I have to add tho how things can change in just 24 hours too - by a quantum leap. It so happened that on Monday Sept 10 2001 I flew back in to DC from the UK - all was normal and I finally got out of the airport, collected truck and drove home.

    Everything was nicely normal - and after unpacking I turned in for a welcome sleep. Next morning over coffee I watched the onset of the WTC horrors unfold - in such a short time things had changed beyond imagination's possibilities.

    Glad you are so well settled now in TN.
    Chris - P95
    NRA Certified Instructor & NRA Life Member.

    "To own a gun and assume that you are armed
    is like owning a piano and assuming that you are a musician!."


    http://www.rkba-2a.com/ - a portal for 2A links, articles and some videos.

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    VIP Member Array Old Chief's Avatar
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    PT111 I think I have welcomed you to TN. I am about ten miles on the other side of Hwy 70 in Tipton Countyfrom you. I, as a retired sailor who had to keep a weather eye open, can, to some extent, empathise with you. Being inland does have its benifits.
    One should never confuse good fortune with good training.
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    Member Array MSGTTBAR's Avatar
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    Here is a site to see the weather unfold in real time. Sort of like a live hurricane tracking chart.



    http://www.intellicast.com/IcastPage...=none&pid=none
    Life is too short to be serious!

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    Mike, I know what you mean. I spent 14 years in City that Care Forgot (New Orleans). I had no real weather problems until about 6 weeks before we left. The May 7,1995 flood. 18" of rain in 24 hours. 15" between 8 PM and 11 PM. The pumps will remove 1" per hour for the first hour and .5" per hour after that. By 11 PM they were 13" behind. Both cars were parked in the driveway which was about 8" above street level and both got water in them. We evacuated a couple of times, got trapped at the office by flood waters, and such but no damage until May 7, 1995. We almost made it.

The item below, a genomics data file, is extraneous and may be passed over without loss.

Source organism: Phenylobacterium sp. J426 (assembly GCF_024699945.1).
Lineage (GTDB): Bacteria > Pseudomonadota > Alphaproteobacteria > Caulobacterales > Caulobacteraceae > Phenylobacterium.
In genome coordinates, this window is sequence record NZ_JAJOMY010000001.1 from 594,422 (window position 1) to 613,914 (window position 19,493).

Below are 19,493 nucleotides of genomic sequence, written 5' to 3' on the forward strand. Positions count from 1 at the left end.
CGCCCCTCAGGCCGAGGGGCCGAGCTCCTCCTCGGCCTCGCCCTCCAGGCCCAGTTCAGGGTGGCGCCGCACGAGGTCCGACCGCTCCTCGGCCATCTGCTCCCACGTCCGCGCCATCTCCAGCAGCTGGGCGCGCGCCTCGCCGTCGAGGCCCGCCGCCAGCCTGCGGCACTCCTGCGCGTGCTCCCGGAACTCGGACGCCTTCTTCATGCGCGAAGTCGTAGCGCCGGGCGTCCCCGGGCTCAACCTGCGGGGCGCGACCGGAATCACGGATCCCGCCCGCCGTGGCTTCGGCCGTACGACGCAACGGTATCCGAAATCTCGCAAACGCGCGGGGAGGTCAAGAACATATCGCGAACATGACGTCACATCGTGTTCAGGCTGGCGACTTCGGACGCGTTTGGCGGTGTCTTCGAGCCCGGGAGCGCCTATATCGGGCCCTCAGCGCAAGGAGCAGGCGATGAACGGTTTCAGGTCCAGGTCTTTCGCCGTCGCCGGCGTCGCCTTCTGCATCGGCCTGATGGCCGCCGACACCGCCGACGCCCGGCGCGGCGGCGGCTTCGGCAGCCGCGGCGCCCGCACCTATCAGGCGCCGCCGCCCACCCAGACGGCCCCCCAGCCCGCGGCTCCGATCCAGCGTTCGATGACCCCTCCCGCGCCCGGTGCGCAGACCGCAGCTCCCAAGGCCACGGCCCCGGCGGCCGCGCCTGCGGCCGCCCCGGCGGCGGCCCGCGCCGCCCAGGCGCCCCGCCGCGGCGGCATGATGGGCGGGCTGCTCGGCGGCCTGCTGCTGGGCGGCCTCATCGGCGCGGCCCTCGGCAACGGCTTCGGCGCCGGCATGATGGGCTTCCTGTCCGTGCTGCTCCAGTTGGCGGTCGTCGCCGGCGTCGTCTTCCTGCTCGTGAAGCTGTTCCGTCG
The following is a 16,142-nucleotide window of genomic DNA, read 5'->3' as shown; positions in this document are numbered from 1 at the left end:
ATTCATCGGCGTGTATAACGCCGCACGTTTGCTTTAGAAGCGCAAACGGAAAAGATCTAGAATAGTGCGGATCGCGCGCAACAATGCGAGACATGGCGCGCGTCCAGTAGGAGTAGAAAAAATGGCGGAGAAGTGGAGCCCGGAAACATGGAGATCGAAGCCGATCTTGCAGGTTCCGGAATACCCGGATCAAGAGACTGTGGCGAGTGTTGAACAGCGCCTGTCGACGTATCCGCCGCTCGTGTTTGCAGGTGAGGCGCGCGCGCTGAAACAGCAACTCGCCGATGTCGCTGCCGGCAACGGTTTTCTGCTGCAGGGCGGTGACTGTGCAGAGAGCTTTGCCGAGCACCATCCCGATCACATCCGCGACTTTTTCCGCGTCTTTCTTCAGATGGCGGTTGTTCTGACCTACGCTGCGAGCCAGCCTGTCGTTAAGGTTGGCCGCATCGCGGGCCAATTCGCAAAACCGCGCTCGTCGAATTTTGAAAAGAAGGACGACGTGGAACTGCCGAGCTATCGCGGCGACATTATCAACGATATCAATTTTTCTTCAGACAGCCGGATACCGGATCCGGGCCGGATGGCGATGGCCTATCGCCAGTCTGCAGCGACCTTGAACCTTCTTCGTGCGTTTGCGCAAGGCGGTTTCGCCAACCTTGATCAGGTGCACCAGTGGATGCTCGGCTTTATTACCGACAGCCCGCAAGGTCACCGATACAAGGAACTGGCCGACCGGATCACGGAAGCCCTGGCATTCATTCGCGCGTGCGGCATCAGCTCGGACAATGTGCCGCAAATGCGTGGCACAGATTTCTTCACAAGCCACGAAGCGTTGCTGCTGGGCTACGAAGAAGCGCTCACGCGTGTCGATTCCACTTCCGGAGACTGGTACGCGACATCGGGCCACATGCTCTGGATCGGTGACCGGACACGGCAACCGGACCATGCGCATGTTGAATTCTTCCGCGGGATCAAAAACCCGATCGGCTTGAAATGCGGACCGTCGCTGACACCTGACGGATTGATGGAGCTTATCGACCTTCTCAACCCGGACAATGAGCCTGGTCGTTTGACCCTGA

Here is West Central Alabama we catch the edges of hurricanes, we'll have a tree or two go down and occasionally some roof damage. With Katrina we were without power for about 32 hours. Generator worked perfectly.

    Glad you are out of harms way from hurricanes. The only thing is: as good as Tennessee is, it still ain't Alabama.

    Have a good day, my friend.
    George

    Two things are infinite: the universe and human stupidity; and I'm not sure about the universe. Albert Einstein

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    VIP Member Array TN_Mike's Avatar
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    Agreed George.....we like it here fine but it still isn't Alabama. For that matter, it isn't Indiana, which is the state I was born and raised in. My wife is from Alabama, I am just kind of transplanted. In fact, I am what is known as a "Damn Yankee".

    The difference between a Yankee and a Damn Yankee? A Yankee is just someone from the North who is visiting. A Damn Yankee is someone from the North who came for a visit and stayed.

    ,=====o00o _
    //___l__,\____\,__
    l_--- \___l---[]lllllll[]
    (o)_)-o- (o)_)--o-)_)

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    PT-111: You seem happy in TN, and get to look back at what happened, and how life has changed. TN must be good for you. Congrats, and welcome to the "south" from a "Damn Yankee"

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    Senior Member Array palmgopher's Avatar
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    glad to see things worked out good for you PT. And i know what you mean by being a damn yankee. Grew up in WI and moved here cause of my wife =O)

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    Mike, I always called those Yankees that came South and stayed - Converts. All true Southerners are by choice. Those of us who tried elsewhere and came back, those of us who never left, and the Yankees that came down, saw the light, and changed their allegiance.

    That means that when we true, natural bawn Southerners call you folks "Damn Yankees" we mean it as a term of endearment.
    George

    Two things are infinite: the universe and human stupidity; and I'm not sure about the universe. Albert Einstein

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    VIP Member Array ELCruisr's Avatar
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    Well, as one person I knew put it "Don't know that i've seen many folks retire and move to the north!"
    If you stand up and be counted, from time to time you may get yourself knocked down. But remember this: A man flattened by an opponent can get up again. A man flattened by conformity stays down for good. ~ Thomas J. Watson, Jr.

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    Member Array merlock's Avatar
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    Glad everything worked out for the best, PT!

    You are correct about Biloxi-I have family there (my wife is a Biloxi native) and it is still bad, although it is slowly improving.

    The media will focus on New Orleans, because of the percentage of .gov leeches that lived there, and of course, took absolutely NO responsibility for themselves. Now they are spread out over the region, and STILL depending on the .gov teat.

    It's also funny how where any concentration of people from New Orleans are, the crime rate makes a significant spike!